If you are looking for a platinum cure flexible mold that is super strong and makes molds with a long shelf life look no further. Compared to Oomoo Rebound is a super hero. Rebound is soft and flexible, but very rugged. Oomoo is very soft but by comparison is torn much more easily. For molds that last for years and can handle complicated objects use rebound. If you are doing a simple relief Oomoo is fine, but I'd still recommend spending the extra dollars on rebound over it just for longevity.
(0 of 1 customers found this review helpful)
I got a good stretch!
from levington nc
I purchased 2 products on this order. the stretcher bars were perfectly milled. in particular, the pofile with the high rounded ogee at the top edge was better than others I've purchased. its shape noticeably helped prevent the canvas when saturated with gesso at first prime from adhering to edge when drying. a fine product which i'll be on a regular basis.the silicone rubber performed as predicted .
Excellent Mold Making Silicone
from Wilmington, NC
I use Smooth On 25 to make flexible soap molds. It rarely sticks to the surface of my original item (except some crumbly stones - which I blame on the stone and not Smooth On). Even when some of my pours have resulted in a bit more shallow coating than I wished (again, my bad), the material stands up to heavy use. It is easy to trim and stays true without warping.
Love the product!
from Sarasota, Florida.
Poured the product over a 3d printed mold to create the pattern to pour the Smooth-On urethane rubber into. Worked flawlessly. Love the product!
Great as always
By Starlit Creations
It is easy to use. Just follow the directions. It sets up overnight, and you can use the molds over and over again. They will break down eventually, but it lasts a very long time.
(13 of 13 customers found this review helpful)
This Stuff Is Amazing!
By Junk Town Genius
from Taftville, CT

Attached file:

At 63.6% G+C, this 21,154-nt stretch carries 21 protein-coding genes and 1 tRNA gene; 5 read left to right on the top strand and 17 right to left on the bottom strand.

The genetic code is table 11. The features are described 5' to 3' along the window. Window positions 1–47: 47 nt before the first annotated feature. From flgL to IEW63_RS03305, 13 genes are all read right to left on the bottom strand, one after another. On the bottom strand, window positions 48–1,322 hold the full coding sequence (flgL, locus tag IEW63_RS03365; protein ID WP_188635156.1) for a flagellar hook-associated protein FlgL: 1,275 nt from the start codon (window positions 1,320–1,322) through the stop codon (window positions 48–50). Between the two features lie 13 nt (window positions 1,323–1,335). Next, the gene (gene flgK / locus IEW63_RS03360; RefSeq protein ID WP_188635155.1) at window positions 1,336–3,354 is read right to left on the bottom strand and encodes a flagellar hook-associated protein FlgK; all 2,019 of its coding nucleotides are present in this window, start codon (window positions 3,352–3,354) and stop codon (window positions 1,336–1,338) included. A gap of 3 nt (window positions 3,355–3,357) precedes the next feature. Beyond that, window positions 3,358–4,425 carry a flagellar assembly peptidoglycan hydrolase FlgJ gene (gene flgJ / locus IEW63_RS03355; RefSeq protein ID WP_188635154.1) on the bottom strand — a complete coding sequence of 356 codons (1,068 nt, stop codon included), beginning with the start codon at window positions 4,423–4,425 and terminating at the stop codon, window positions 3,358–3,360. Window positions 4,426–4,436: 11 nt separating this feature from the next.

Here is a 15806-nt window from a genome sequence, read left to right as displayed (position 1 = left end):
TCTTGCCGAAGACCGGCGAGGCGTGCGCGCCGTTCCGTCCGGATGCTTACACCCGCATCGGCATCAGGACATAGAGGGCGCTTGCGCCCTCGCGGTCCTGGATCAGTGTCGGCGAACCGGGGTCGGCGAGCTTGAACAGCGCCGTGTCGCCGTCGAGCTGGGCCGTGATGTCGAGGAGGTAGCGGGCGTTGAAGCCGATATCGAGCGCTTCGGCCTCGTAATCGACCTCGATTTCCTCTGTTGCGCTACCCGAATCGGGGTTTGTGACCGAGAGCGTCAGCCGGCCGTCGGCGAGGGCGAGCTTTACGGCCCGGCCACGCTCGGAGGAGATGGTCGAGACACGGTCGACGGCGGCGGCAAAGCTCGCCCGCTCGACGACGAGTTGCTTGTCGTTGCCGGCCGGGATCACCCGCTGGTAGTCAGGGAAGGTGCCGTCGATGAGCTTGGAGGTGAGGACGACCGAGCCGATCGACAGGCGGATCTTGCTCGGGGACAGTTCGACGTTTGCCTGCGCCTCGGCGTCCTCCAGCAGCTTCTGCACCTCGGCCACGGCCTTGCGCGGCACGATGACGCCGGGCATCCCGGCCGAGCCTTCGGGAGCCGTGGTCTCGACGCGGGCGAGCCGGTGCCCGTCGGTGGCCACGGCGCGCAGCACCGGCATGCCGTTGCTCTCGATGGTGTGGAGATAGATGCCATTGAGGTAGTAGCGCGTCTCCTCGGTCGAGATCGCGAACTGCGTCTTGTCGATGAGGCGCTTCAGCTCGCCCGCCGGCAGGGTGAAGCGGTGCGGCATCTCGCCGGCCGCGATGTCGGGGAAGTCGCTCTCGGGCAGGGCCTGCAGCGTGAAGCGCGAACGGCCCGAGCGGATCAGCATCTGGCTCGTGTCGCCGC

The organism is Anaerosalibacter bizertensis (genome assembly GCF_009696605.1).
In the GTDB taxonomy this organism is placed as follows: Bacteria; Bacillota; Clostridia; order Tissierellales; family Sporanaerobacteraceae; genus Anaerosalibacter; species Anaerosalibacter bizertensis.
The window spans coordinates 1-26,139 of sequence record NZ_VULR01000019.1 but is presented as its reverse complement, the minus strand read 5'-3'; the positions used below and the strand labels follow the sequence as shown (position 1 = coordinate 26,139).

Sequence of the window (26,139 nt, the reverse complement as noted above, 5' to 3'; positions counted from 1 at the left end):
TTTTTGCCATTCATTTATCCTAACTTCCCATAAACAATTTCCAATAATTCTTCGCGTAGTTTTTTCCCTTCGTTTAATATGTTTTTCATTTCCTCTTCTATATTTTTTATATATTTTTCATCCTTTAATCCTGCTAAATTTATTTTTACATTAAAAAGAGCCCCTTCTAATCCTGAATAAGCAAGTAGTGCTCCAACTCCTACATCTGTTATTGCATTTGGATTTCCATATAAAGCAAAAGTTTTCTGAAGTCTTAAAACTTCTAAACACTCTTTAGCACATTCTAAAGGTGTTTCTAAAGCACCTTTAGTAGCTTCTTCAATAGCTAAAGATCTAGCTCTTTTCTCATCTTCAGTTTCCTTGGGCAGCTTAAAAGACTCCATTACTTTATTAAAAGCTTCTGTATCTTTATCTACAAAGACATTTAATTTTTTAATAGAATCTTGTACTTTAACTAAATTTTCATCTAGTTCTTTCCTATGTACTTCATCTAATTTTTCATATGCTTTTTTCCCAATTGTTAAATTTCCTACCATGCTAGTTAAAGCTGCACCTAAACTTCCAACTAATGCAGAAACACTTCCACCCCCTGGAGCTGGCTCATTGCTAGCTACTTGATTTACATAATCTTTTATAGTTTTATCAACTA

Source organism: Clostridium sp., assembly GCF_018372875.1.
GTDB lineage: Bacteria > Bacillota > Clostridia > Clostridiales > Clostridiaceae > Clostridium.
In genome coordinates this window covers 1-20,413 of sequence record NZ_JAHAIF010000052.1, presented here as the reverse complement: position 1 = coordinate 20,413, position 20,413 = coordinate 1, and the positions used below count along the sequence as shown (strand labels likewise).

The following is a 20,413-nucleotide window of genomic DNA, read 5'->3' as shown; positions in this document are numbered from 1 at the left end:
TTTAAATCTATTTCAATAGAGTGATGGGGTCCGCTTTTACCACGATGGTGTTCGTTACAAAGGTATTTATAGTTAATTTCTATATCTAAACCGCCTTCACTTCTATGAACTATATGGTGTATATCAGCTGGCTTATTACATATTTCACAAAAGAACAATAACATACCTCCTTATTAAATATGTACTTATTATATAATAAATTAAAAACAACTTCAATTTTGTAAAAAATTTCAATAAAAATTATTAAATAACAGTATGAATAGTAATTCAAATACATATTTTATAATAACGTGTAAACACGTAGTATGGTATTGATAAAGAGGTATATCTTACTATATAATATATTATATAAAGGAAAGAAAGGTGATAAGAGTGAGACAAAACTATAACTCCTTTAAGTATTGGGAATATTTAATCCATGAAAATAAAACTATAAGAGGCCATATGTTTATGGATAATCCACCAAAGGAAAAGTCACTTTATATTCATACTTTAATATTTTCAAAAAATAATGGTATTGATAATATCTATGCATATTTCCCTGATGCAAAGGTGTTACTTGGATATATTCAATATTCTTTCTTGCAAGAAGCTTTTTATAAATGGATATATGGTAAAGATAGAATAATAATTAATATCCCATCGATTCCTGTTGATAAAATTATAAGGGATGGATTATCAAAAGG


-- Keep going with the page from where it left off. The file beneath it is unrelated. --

Rebound 25 vs. Oomoo 30:My earliest molds were made using Oomoo 30, but quickly learned that if a model had any intricate work, like for example, a deep ear canal, or mouth cavity blocked by narrow teeth, Oomoo would tear during de-molding. I've even used Oomoo with more simple low-profile objects, and even with these after a few casts the mold would tear at the corners. I no longer use Oomoo 30 and have upgraded to Rebound 25, which mixes the same as Oomoo, but the end result is no more tearing. The company provides a spec sheet of each product's "tensile strength", the degree at which it will tear/shear when pulled. Rebound is very amazing. Final verdict: If doing a one shot single cast, Oomoo is great, but if you are casting multiples, it might be a waste of time and money, because it won't last the abuse. If multiple casting, go with Rebound 25.When using Rebond 25 the motto of the day is, "Silicon Only Sticks To Silicon."Silicon Filler: You might have molds you no longer need. Instead of tossing it, save material and scissor it up for filler in a new mold. Your molds will still come out perfect because we all know that, "Silicon Sticks To Silicon"!Silicon Mold Modifying: I made a jaw that I had to modify by adding more teeth post cast, since the bottom of the jaw did not change, all I had to do was cut off the top half off, rebox the bottom half and place the modified jaw inside. Vaseline up the seam line and repour the top half and chant, "Silicon Sticks To Silicon!"Completely eliminate the need to "clay up" half your model. Just chop up some old molds into cubes to stand your object on to keep it from touching the bottom and sides walls of your box, and just pour. Gravity will create the ideal half way line of your mold. The support cubes will merge because, "Silicon Sticks To Silicon!"Silicon Tire Patching: Keep and collect all the cups that have a liner of cured silicone at the bottom. Pull off to use the cup again. Save the silicon liner later to "tire patch" a hole in a different mold. BOOYAH! "Silicon Sticks To Silicon!Silicon Hinge: Who needs reference points when you can use a hinge (or use both). Vaseline up your bottom half except an half inch along a side. Pour your top half and hinge created! "Silicon Sticks To Silicon! The hot curing process of pouring liquid plastics into a your silicon mold usually cooks the Vaseline off, but If you think residue is still on your soon to be recycled silicon toss it into some boiling water for a few minutes.Don't wait the entire 6 hours to move on to the next stage of your pour. It stops flowing after 25-30 minutes and "Silicon Sticks To Silicon! CON:Sticky side bottles. If the two parts don't interact they won't cure and you'll end up with sticky bottles with drips on the sides. Workaround: Designate your index and middle fingers and write the letter "A" on one and "B" on the other. After each pour of "A" only use your index finger labeled "A" to clean the lip of bottle and scrape it back into the bottle. Rub the sticky finger on the back of you hand. After each pour of "B", use your middle finger labeled "B" to clean up the bottle side. Rub the extra stickiness on the same spot on the back hand you rubbed "A". Wait 25mins for it to cure and peel it off.If you read this workaround too late and you have sticky bottles use some saran wrap.Rebound 25's tricky flow: This is a two part solution, so when pouring, the thinner white translucent mix will flow faster than the thinker redder mix. The speed difference can throw you off if you're using a scale to pour by weight. Workaround: Use plastic cups that have groove lines in them and note where equal mix parts fill to specific groove lines in one cup. These cup grooves have to be there for a reason, and I'm sure it based around taking liquor shots or something.How I pour:I use a paint brush and Vaseline up the walls of my foam board box. Foam board is a dollar at the dollar store. I like to pour the thicker, redder Part "A" mix first, because it seems to contain the thinner translucent Part "B" better... What does that mean? I don't know. If I pour part "B" first I notice the whiteness where the bottom and the sides walls of the cup meet. I use popsicle sticks to mix and pay attention to this ringed ravine of the cup. Make sure you attack this spot early because you will introduce many air bubbles when trying to get at this spot. The air bubbles have an easier time working their way out within the first 5 minutes. It begins to really set at the 25-30min mark. I like to pour the thicker, redder Part "A" mix first, because it seems to contain the thinner translucent Part "B" better... What does that mean? I don't know. If I pour part "B" first I notice the whiteness where the bottom and the sides walls of the cup meet. I use popsicle sticks to mix and pay attention to this ringed ravine of the cup. Make sure you attack this spot early because you will introduce many air bubbles when trying to get at this spot. The air bubbles have an easier time working their way out within the first 5 minutes. It begins to really set at the 25-30min mark.Think outside the box and remember to take full advantage of the gravity trick. For irregular objects that require a weird demolding line just wait the 25-30 mins so the mix doesn't flow , and prop one end of your box up, mix some more and pour to get a perfectly angled demolding line.